Date of Defense


Date of Graduation




First Advisor

Eli Rubin

Second Advisor

Monty Ernst


It has been argued that Rock music is one of the Modern West’s most important artistic achievements. It was, in some way, shape, or form, the most popular genre of music in the Western hemisphere for the last 60 years. The depth and relevancy of the genre still resonate through almost every level of society; a Bruce Springsteen song played at a political rally, a Beatles tune scoring a movie characters existential contemplation, the same six songs played at sporting events, and the list goes on. Rock music can be as personal as a stranger strumming a guitar in a coffee shop to a world-famous band selling out mega stadiums on international tours. It can be incredibly honest and intentionally deceive. It can lament and rejoice all in one breath. The complexity and dialectical properties of the medium inherently make the study of Rock music and its downstream impact a worthwhile endeavor. This fact is multiplied when noting the genesis of Rock music coincides with the most tumultuous yet purposefully obscure periods in Modern American history. The 1950s to the 1970s was the most radical domestic period in Modern American history. It saw the fruits of the Keynesian/command economy set up through the New Deal but also saw the death of that system and those material gains through the birth of Neoliberal Capitalism. This work seeks to examine this interesting overlap of dates as well as the interlinked relationship between the early age of Rock Music and the economic period of transition away from the wartime economy. By examining these two historical occurrences some sense can be made about the discourse surrounding Rock music and its role within Modern Western society.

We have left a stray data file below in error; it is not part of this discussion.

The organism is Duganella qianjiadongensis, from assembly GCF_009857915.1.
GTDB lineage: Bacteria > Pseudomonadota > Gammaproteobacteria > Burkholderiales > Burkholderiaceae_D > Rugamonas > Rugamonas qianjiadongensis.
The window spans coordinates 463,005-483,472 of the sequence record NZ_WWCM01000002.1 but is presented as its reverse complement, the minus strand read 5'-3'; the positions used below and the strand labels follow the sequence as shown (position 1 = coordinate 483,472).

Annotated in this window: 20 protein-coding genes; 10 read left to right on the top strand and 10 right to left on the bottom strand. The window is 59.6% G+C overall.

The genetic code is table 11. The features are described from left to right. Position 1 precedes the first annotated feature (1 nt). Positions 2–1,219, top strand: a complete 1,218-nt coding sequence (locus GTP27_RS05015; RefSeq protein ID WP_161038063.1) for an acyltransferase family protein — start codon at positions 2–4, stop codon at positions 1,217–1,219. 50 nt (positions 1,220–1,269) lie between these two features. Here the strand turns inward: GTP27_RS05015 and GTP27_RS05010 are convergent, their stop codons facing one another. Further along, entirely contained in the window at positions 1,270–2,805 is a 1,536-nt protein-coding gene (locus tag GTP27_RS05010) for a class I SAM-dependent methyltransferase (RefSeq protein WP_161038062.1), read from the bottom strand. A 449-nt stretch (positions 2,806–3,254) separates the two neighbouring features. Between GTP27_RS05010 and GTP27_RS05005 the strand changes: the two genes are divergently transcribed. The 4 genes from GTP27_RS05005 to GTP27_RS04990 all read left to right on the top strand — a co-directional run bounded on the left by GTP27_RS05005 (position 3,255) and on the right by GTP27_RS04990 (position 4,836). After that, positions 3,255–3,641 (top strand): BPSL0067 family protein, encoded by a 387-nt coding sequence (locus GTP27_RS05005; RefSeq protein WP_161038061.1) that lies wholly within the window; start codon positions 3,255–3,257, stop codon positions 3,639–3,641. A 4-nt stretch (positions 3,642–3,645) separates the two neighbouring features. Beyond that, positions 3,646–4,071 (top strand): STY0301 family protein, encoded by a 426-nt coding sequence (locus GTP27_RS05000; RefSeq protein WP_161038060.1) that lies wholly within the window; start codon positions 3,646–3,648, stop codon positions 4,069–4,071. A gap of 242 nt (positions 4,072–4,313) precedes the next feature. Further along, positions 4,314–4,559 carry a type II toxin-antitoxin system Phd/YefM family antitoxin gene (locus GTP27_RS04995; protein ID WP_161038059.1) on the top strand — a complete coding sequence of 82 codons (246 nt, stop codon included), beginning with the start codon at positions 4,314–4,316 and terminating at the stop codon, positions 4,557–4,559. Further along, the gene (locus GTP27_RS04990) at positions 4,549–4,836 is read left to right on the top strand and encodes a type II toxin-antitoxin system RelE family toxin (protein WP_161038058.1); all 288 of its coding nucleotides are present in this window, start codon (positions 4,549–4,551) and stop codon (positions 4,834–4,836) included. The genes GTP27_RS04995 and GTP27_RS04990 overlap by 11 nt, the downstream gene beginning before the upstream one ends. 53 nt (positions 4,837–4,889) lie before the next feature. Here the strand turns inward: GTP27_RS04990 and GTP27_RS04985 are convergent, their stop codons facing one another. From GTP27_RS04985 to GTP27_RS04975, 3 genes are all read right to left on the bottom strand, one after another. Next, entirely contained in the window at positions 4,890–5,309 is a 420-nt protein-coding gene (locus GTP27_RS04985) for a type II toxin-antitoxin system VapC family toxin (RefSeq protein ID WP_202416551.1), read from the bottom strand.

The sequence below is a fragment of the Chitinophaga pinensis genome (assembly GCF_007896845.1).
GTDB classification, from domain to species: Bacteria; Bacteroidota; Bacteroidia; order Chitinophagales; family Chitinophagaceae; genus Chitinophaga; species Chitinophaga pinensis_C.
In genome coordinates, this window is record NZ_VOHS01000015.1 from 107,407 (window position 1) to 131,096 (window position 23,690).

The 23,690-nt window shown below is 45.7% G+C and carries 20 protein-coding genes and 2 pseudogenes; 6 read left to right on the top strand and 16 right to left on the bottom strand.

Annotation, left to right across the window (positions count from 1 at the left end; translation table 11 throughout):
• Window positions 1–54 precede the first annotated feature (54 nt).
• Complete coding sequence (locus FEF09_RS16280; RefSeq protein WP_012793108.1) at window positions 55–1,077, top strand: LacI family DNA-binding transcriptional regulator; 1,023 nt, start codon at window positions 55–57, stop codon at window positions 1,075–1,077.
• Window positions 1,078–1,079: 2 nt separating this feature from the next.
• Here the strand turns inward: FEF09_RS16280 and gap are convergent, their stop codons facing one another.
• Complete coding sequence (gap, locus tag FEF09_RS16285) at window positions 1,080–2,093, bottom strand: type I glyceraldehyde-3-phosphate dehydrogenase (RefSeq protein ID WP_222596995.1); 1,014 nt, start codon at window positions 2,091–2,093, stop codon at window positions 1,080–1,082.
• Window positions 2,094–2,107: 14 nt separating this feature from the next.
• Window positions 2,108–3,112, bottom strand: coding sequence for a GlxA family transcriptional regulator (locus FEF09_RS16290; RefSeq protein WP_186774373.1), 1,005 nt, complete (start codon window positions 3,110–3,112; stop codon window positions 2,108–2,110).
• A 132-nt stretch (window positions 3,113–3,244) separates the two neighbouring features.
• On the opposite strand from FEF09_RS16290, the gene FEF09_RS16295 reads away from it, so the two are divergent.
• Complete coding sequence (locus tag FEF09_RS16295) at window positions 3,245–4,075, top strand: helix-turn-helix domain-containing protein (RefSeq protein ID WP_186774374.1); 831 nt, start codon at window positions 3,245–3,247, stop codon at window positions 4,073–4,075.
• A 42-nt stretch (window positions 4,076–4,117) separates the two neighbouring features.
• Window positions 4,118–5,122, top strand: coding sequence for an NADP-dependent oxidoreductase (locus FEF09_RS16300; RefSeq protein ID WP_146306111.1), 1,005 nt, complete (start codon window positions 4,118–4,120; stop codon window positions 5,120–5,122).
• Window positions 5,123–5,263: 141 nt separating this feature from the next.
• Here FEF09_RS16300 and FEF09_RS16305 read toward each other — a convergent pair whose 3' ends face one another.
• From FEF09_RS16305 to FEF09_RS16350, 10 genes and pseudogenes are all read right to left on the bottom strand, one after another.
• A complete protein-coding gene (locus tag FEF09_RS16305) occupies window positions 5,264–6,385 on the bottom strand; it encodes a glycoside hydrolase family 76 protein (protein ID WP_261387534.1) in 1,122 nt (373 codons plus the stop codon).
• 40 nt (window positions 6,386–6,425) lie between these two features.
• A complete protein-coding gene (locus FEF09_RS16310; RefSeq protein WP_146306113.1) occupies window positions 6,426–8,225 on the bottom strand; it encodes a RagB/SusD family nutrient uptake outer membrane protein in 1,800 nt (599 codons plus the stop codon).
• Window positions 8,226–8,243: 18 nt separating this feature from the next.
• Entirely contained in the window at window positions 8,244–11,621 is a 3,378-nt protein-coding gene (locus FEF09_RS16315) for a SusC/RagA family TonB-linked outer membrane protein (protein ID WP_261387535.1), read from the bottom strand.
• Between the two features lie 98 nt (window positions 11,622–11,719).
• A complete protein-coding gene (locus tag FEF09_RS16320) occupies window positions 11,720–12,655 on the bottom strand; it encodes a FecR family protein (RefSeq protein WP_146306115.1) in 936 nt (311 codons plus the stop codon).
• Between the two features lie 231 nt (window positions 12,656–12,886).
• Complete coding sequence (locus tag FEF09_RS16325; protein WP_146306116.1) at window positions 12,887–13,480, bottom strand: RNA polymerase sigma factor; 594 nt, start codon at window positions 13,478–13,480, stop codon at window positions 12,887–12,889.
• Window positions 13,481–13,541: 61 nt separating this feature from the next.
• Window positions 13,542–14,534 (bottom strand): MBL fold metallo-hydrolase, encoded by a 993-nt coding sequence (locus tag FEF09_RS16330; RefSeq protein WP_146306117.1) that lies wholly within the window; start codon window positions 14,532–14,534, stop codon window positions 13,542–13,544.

Access Setting

Honors Thesis-Open Access

Included in

History Commons